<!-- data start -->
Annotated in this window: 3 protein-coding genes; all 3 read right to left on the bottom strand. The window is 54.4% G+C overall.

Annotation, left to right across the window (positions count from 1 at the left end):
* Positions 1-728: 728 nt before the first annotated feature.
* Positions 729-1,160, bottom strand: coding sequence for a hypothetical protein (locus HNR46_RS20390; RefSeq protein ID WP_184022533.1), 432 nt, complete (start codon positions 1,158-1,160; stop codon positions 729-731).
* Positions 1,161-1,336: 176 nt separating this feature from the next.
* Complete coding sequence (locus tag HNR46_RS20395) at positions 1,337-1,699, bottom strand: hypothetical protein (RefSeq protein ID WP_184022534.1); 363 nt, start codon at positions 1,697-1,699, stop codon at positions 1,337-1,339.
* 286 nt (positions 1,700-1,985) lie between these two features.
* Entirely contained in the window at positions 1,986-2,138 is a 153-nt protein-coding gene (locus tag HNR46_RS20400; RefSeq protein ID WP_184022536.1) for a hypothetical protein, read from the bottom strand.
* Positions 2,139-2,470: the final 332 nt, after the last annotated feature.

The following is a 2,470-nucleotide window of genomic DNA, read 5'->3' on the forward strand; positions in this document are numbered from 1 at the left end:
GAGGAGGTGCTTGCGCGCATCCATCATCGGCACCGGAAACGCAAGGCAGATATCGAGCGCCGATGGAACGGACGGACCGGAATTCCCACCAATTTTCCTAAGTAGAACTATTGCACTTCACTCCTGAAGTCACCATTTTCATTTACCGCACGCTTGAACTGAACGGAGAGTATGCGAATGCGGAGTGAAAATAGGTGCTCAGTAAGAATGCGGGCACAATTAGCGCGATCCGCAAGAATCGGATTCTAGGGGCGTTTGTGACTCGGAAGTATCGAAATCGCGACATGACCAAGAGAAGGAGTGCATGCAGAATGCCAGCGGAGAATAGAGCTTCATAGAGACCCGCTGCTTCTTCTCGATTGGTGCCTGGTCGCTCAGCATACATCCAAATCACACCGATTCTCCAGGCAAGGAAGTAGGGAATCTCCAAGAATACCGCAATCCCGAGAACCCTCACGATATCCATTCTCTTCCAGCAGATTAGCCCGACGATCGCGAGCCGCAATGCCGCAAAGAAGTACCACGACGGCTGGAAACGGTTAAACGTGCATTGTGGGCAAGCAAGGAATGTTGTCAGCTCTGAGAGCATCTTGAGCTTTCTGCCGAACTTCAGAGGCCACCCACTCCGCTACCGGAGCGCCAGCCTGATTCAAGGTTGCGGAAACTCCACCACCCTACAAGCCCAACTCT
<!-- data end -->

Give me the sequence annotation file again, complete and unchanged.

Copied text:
Annotated in this window: 3 protein-coding genes; all 3 read right to left on the bottom strand. The window is 54.4% G+C overall.

Annotation, left to right across the window (positions count from 1 at the left end):
* Positions 1-728: 728 nt before the first annotated feature.
* Positions 729-1,160, bottom strand: coding sequence for a hypothetical protein (locus HNR46_RS20390; RefSeq protein ID WP_184022533.1), 432 nt, complete (start codon positions 1,158-1,160; stop codon positions 729-731).
* Positions 1,161-1,336: 176 nt separating this feature from the next.
* Complete coding sequence (locus tag HNR46_RS20395) at positions 1,337-1,699, bottom strand: hypothetical protein (RefSeq protein ID WP_184022534.1); 363 nt, start codon at positions 1,697-1,699, stop codon at positions 1,337-1,339.
* 286 nt (positions 1,700-1,985) lie between these two features.
* Entirely contained in the window at positions 1,986-2,138 is a 153-nt protein-coding gene (locus tag HNR46_RS20400; RefSeq protein ID WP_184022536.1) for a hypothetical protein, read from the bottom strand.
* Positions 2,139-2,470: the final 332 nt, after the last annotated feature.

The following is a 2,470-nucleotide window of genomic DNA, read 5'->3' on the forward strand; positions in this document are numbered from 1 at the left end:
GAGGAGGTGCTTGCGCGCATCCATCATCGGCACCGGAAACGCAAGGCAGATATCGAGCGCCGATGGAACGGACGGACCGGAATTCCCACCAATTTTCCTAAGTAGAACTATTGCACTTCACTCCTGAAGTCACCATTTTCATTTACCGCACGCTTGAACTGAACGGAGAGTATGCGAATGCGGAGTGAAAATAGGTGCTCAGTAAGAATGCGGGCACAATTAGCGCGATCCGCAAGAATCGGATTCTAGGGGCGTTTGTGACTCGGAAGTATCGAAATCGCGACATGACCAAGAGAAGGAGTGCATGCAGAATGCCAGCGGAGAATAGAGCTTCATAGAGACCCGCTGCTTCTTCTCGATTGGTGCCTGGTCGCTCAGCATACATCCAAATCACACCGATTCTCCAGGCAAGGAAGTAGGGAATCTCCAAGAATACCGCAATCCCGAGAACCCTCACGATATCCATTCTCTTCCAGCAGATTAGCCCGACGATCGCGAGCCGCAATGCCGCAAAGAAGTACCACGACGGCTGGAAACGGTTAAACGTGCATTGTGGGCAAGCAAGGAATGTTGTCAGCTCTGAGAGCATCTTGAGCTTTCTGCCGAACTTCAGAGGCCACCCACTCCGCTACCGGAGCGCCAGCCTGATTCAAGGTTGCGGAAACTCCACCACCCTACAAGCCCAACTCT